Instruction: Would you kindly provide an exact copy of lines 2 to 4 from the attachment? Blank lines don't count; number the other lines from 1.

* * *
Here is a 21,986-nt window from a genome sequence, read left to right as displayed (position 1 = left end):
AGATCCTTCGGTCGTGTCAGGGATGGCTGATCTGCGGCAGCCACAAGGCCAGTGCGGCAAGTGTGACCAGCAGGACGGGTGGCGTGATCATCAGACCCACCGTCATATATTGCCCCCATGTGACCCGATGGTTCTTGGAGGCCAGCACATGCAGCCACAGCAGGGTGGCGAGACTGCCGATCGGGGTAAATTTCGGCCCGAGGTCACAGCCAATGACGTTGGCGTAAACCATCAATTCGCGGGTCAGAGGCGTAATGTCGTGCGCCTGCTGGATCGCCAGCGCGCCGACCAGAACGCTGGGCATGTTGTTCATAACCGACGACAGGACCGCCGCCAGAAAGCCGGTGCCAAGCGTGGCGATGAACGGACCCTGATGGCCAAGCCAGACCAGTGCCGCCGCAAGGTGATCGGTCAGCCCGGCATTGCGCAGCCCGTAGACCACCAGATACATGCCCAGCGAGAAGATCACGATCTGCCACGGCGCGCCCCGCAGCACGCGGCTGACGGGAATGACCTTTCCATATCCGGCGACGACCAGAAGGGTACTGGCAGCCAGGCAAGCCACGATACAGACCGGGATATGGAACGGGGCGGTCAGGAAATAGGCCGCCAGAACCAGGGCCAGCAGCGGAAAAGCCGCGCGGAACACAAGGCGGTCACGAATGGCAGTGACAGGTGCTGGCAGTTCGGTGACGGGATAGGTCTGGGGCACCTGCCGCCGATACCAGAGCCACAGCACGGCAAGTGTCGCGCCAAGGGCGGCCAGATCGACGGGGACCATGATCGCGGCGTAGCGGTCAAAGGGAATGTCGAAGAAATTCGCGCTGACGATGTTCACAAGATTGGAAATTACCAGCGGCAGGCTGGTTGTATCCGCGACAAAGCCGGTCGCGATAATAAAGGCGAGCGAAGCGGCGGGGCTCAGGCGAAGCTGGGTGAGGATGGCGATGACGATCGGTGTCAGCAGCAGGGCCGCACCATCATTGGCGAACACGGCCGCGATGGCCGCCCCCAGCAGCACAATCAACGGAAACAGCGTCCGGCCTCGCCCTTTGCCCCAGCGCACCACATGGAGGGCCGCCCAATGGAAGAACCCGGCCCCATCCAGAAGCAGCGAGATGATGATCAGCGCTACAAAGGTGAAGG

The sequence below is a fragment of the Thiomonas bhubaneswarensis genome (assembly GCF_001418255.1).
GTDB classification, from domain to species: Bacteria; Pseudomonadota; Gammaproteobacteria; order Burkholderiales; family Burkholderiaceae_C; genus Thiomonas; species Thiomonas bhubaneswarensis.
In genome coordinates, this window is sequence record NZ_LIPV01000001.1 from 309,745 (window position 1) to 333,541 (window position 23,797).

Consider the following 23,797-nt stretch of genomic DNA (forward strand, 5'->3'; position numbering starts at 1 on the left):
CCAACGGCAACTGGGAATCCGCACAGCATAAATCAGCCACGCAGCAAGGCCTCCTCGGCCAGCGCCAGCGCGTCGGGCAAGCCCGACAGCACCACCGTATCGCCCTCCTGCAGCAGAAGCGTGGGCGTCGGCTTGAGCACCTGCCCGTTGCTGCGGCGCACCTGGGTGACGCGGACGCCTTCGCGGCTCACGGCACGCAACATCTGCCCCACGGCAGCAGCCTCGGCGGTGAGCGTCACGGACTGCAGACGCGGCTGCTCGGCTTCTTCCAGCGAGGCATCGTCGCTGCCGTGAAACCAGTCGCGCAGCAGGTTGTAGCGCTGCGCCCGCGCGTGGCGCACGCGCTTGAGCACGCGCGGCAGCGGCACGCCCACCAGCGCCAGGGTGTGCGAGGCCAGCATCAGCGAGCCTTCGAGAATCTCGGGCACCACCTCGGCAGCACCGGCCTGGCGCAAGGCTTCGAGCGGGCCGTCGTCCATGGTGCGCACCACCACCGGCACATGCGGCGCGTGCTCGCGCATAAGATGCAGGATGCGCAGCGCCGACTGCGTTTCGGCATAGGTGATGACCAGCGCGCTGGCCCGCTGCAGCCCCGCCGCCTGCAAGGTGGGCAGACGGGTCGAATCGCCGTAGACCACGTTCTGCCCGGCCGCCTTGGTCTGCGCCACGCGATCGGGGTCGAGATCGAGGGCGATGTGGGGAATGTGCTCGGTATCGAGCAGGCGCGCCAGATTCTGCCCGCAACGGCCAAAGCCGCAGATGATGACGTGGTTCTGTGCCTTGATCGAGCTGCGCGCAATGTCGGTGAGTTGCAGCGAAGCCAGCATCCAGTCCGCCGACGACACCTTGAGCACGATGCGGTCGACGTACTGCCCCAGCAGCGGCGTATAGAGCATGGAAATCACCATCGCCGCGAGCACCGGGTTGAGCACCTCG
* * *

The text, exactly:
AGATCCTTCGGTCGTGTCAGGGATGGCTGATCTGCGGCAGCCACAAGGCCAGTGCGGCAAGTGTGACCAGCAGGACGGGTGGCGTGATCATCAGACCCACCGTCATATATTGCCCCCATGTGACCCGATGGTTCTTGGAGGCCAGCACATGCAGCCACAGCAGGGTGGCGAGACTGCCGATCGGGGTAAATTTCGGCCCGAGGTCACAGCCAATGACGTTGGCGTAAACCATCAATTCGCGGGTCAGAGGCGTAATGTCGTGCGCCTGCTGGATCGCCAGCGCGCCGACCAGAACGCTGGGCATGTTGTTCATAACCGACGACAGGACCGCCGCCAGAAAGCCGGTGCCAAGCGTGGCGATGAACGGACCCTGATGGCCAAGCCAGACCAGTGCCGCCGCAAGGTGATCGGTCAGCCCGGCATTGCGCAGCCCGTAGACCACCAGATACATGCCCAGCGAGAAGATCACGATCTGCCACGGCGCGCCCCGCAGCACGCGGCTGACGGGAATGACCTTTCCATATCCGGCGACGACCAGAAGGGTACTGGCAGCCAGGCAAGCCACGATACAGACCGGGATATGGAACGGGGCGGTCAGGAAATAGGCCGCCAGAACCAGGGCCAGCAGCGGAAAAGCCGCGCGGAACACAAGGCGGTCACGAATGGCAGTGACAGGTGCTGGCAGTTCGGTGACGGGATAGGTCTGGGGCACCTGCCGCCGATACCAGAGCCACAGCACGGCAAGTGTCGCGCCAAGGGCGGCCAGATCGACGGGGACCATGATCGCGGCGTAGCGGTCAAAGGGAATGTCGAAGAAATTCGCGCTGACGATGTTCACAAGATTGGAAATTACCAGCGGCAGGCTGGTTGTATCCGCGACAAAGCCGGTCGCGATAATAAAGGCGAGCGAAGCGGCGGGGCTCAGGCGAAGCTGGGTGAGGATGGCGATGACGATCGGTGTCAGCAGCAGGGCCGCACCATCATTGGCGAACACGGCCGCGATGGCCGCCCCCAGCAGCACAATCAACGGAAACAGCGTCCGGCCTCGCCCTTTGCCCCAGCGCACCACATGGAGGGCCGCCCAATGGAAGAACCCGGCCCCATCCAGAAGCAGCGAGATGATGATCAGCGCTACAAAGGTGAAGG

The sequence below is a fragment of the Thiomonas bhubaneswarensis genome (assembly GCF_001418255.1).
GTDB classification, from domain to species: Bacteria; Pseudomonadota; Gammaproteobacteria; order Burkholderiales; family Burkholderiaceae_C; genus Thiomonas; species Thiomonas bhubaneswarensis.